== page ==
I Hate How Good I Look 

I’ve talked before about the hazards of social media for those with mental illness (See Signposts Along the Social Media Superhighway and Like This, Or Don’t). Today, I want to build on that by talking about another danger of social media. And that is the danger your social media page poses to your mental health. 

Like most people, those of us who struggle with mental illness often don’t put our darkest moments up for the world to see, though that is slowly getting better as more and more people open up about their struggles. No, like most people, those of us with mental illness use our social media feeds as a highlight reel of our successes. 

The down side comes, well, it comes when we experience our own downside. And in our darkness, social media decides to boomerang the happiness we once had back at us by reminding us of past memories, as Facebook loves to do. It is a pretty shitty feeling to be jealous of yourself, but I’m guessing I’m not the only one who struggles with mental illness and thinks, ‘lucky bastard,’ when confronted with a picture of myself looking happy on social media. In those moments I hate how good I look because it is a reminder of how far I’ve fallen.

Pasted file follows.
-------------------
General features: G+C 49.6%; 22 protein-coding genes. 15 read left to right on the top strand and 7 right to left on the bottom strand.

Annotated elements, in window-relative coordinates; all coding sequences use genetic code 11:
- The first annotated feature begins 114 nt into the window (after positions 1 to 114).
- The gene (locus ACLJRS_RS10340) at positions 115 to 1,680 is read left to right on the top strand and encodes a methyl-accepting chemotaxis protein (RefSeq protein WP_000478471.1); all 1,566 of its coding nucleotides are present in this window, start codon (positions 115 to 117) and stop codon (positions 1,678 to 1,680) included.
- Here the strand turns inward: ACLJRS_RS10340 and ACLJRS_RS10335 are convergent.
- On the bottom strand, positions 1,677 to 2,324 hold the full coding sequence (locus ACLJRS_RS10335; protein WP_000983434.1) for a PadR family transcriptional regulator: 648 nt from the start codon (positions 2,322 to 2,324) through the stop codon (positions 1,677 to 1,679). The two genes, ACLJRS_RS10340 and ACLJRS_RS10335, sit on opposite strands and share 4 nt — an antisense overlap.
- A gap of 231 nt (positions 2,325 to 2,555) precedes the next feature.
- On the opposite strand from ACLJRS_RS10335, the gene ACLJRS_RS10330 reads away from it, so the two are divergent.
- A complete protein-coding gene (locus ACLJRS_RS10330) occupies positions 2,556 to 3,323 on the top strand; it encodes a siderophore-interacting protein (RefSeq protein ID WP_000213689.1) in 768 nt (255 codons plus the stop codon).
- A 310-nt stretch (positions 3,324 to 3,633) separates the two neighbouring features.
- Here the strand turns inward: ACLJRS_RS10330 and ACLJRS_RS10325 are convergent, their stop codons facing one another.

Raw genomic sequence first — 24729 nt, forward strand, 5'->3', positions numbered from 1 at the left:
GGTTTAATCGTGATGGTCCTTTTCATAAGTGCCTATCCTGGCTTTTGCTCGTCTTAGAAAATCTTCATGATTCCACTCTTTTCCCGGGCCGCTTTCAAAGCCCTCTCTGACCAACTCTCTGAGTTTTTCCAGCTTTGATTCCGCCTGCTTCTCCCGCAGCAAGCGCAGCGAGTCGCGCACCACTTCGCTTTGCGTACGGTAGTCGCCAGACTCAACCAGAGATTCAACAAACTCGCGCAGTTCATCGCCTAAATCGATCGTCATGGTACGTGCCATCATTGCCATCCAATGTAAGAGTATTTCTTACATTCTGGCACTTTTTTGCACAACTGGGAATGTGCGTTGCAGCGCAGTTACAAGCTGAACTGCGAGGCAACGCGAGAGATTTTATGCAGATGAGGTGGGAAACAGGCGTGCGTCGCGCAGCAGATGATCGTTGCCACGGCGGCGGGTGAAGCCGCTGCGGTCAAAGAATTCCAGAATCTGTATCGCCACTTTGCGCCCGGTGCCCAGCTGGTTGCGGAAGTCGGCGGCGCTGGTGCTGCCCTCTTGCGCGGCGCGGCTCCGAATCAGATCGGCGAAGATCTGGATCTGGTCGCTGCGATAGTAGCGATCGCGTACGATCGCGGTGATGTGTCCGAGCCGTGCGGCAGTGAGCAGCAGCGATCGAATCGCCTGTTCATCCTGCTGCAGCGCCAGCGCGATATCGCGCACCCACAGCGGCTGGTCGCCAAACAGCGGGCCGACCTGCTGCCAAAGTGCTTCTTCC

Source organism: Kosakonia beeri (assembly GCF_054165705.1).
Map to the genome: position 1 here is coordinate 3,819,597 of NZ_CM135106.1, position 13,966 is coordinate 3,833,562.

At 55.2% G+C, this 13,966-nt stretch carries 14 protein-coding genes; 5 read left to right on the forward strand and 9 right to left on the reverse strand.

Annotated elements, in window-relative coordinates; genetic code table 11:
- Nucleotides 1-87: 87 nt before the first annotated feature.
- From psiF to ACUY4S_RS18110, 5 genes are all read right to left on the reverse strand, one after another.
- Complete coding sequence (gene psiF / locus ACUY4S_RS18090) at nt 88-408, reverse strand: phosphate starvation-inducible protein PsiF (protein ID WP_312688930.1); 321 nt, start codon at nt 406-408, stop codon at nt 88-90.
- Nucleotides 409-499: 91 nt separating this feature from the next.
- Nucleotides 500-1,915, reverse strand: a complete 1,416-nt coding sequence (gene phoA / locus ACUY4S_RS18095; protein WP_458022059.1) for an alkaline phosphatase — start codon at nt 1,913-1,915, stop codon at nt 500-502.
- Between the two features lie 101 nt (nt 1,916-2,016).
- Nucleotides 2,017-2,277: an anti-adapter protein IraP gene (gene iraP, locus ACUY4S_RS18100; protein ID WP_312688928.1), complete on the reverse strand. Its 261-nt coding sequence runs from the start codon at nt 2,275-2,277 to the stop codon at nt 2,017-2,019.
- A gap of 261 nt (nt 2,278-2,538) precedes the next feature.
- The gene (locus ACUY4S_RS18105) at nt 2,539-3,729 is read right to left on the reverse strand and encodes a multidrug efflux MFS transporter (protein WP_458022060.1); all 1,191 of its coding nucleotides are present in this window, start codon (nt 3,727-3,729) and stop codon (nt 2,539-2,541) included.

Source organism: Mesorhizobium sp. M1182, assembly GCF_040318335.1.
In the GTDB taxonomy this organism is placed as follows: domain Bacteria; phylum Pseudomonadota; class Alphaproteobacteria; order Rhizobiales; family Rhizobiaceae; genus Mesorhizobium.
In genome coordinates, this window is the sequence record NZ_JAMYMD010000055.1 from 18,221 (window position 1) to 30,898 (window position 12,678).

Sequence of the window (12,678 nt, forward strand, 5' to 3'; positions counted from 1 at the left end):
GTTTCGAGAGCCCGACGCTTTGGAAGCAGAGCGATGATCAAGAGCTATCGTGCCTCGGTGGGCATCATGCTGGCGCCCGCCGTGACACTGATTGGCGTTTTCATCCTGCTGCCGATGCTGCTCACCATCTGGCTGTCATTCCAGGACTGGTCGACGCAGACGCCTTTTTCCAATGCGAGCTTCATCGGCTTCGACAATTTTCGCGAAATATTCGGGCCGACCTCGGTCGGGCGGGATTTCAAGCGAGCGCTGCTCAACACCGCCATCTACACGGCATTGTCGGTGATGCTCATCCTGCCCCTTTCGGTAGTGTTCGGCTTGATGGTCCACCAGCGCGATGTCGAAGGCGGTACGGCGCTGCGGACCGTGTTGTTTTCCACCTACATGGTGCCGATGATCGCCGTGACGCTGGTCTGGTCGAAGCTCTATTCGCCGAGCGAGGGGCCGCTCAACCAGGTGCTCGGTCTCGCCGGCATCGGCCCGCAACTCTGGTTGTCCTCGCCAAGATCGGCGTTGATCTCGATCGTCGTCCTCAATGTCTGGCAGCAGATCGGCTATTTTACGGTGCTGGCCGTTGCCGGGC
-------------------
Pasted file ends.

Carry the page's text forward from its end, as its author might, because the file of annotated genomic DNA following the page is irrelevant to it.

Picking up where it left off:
But that doesn’t have to be the case.

I hope that this post will serve as its own reminder, a reminder that those pictures of yourself don’t have to be an image of how far you’ve fallen when struggling through an episode of mental illness. On the contrary, they can be a reminder of what is waiting for you when you pull yourself out of the darkness. From now on, I vow to look at those pictures and think, ‘look at that happy guy, I’m going to be that person again one day.’

And I hope you can tell yourself that too.

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